Research Paper On Colorblinness

Decent Essays

Think back to all of the beautiful scenes you’ve witnessed throughout your lifetime, whether it be the sight of your favorite candy as a little kid, the eye color of a stranger that caught your attention, flowers blossoming in the spring or a sunset during a summer night. Now, imagine a world with very little color or even worse, no color at all. No vibrant colored flowers, no mesmerizing sunsets filling the sky with layers of fire orange, violent and golden yellow and no colorful plates of food, a world filled with nothing but shades of grey and blinding lights. What you’ve just imagined is a life through the eyes of a person who’s colorblind.
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Colorblindness is more likely within men than women effecting 1 in every 12 men as opposed to 1 in every 200 women. Before understanding colorblindness we first need to understand how a properly functioning eye works. To be able to see anything our eyes have what are called photoreceptors. Photoreceptors are broken into two categories, rods, which are sensitive to light and cones, which allow us to see color. Within the cone category there are three different types of cones which are each responsible for our ability to see different points within the color spectrum (S-cones responsible for blue, M-cones responsible for green and L-cones responsible for red). Colorblindness is a result of one or more malfunctioning or missing cones. The severity of damage within a cone and/or the amount of cones missing a person has determines their type of colorblindness. There are three different types of colorblindness, monochromacy, dichromacy and anomalous trichromacy.…show more content…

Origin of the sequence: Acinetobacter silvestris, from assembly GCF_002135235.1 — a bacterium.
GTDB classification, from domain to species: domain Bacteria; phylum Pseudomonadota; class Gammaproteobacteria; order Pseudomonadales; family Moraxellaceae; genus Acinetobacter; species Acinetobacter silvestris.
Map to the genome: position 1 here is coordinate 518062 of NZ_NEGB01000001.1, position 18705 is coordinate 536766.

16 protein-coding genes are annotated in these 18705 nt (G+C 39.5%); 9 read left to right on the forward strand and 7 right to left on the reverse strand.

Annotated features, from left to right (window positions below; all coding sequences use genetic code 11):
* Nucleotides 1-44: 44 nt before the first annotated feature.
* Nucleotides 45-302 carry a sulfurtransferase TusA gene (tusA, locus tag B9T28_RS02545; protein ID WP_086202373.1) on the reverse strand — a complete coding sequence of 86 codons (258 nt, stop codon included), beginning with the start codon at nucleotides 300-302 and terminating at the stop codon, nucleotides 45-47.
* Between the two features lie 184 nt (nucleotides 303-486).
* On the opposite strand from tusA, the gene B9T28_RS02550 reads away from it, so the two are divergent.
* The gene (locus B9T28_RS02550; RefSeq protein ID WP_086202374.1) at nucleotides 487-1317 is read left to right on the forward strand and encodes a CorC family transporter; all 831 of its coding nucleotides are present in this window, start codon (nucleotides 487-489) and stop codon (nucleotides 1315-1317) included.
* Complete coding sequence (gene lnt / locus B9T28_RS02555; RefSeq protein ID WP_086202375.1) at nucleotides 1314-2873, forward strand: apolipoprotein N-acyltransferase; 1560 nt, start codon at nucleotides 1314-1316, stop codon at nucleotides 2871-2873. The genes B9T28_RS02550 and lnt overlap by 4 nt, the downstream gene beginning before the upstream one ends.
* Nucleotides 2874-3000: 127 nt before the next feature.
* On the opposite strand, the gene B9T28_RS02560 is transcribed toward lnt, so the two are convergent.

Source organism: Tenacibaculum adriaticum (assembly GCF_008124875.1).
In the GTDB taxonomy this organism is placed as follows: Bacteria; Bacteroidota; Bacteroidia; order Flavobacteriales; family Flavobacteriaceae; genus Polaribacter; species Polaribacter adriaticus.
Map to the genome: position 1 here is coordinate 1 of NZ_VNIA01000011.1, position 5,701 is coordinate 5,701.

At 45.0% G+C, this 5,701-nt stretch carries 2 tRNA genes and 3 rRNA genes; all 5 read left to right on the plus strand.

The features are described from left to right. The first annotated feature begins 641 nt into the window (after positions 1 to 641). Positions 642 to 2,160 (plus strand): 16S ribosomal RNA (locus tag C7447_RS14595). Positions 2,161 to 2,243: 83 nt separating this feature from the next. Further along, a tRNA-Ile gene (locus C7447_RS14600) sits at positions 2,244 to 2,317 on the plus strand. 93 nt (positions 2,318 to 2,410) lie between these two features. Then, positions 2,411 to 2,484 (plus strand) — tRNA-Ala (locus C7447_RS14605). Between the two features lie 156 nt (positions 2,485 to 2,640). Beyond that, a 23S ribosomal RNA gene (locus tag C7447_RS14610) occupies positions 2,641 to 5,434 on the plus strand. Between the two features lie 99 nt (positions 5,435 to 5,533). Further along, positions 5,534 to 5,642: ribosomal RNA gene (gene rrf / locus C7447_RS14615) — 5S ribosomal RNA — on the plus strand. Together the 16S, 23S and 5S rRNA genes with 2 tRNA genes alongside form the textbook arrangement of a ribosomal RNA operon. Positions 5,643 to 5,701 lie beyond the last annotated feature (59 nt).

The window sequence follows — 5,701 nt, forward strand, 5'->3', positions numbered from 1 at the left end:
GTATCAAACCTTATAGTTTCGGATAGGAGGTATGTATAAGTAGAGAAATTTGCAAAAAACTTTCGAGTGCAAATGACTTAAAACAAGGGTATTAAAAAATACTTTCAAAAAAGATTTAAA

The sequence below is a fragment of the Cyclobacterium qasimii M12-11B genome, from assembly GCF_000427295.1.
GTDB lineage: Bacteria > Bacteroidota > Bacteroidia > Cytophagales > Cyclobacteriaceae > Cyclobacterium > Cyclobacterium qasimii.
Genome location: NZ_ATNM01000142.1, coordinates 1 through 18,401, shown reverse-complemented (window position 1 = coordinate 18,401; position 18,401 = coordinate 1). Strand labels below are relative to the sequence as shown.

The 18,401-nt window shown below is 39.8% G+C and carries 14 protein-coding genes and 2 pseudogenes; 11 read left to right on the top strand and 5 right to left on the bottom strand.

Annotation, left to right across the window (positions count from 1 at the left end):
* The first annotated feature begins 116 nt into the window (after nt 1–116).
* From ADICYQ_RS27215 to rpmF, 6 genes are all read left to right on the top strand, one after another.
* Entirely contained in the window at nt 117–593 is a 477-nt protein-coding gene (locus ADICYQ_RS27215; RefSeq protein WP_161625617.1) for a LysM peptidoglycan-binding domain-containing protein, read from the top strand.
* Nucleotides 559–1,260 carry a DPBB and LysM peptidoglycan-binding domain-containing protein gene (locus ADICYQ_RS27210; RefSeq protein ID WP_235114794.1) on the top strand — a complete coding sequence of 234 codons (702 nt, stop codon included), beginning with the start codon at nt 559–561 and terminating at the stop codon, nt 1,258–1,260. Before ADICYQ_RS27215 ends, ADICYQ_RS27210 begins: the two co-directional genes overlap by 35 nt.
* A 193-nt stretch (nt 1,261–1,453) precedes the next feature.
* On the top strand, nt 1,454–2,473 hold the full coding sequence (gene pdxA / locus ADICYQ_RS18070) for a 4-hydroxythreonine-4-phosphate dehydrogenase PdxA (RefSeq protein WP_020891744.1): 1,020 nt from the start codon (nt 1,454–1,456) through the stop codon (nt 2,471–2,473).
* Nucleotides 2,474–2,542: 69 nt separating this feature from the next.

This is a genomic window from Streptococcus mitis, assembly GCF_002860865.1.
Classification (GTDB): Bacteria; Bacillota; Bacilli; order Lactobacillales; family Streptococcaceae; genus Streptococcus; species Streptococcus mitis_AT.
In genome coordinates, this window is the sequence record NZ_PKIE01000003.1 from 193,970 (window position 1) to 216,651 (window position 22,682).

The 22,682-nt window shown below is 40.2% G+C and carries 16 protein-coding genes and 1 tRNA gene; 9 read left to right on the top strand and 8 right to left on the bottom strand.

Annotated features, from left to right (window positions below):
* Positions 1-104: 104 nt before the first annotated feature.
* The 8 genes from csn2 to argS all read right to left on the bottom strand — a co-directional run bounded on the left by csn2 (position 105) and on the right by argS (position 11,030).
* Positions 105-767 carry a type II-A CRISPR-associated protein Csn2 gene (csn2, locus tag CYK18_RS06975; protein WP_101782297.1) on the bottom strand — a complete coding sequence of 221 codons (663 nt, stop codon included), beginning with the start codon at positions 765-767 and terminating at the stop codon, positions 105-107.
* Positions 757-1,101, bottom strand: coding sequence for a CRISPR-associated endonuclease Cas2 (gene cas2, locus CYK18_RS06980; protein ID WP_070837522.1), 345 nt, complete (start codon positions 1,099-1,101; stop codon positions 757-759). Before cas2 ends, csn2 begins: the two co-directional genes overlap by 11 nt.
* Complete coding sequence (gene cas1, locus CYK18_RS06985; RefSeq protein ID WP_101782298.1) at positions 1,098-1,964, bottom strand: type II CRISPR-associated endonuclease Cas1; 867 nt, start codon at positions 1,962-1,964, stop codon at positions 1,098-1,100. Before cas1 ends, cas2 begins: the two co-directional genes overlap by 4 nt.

I. Mr. I lived a life full of color up until the age of 65 when a car accident left him colorblind. One day while driving he was hit on the passenger side of his vehicle by a small truck. When visiting the emergency room he was told he had a concussion. While taking an eye examination he noticed that normal letters appeared to be “Greek” and he could not distinguish colors. Days later Mr. I was still unable to see color but he regained his ability to distinguish between letters, in fact his eyesight was better than ever. He recited improvement in the sharpness and focus of his vision stating “I could see a worm wriggling from a block away” and comparing his vision to one of an eagle. Later it was learned that Mr. I’s accident was followed by a transient amnesia and that he somehow lost memory of his accident. While continuing with his life after the accident Mr. I became depressed. His paintings which he once loved were now just “distasteful” and “dirty” looking, normal everyday routines were filled with confusion, lights/whites became blinding, television was hard to bare and scenes which he once adored such as rainbows and sunsets were now just a sad reminder of this new colorless life he was forced to live. This depression caused him to stop doing what he loved most, art. After his period of mourning and depression Mr. I then decided give life another
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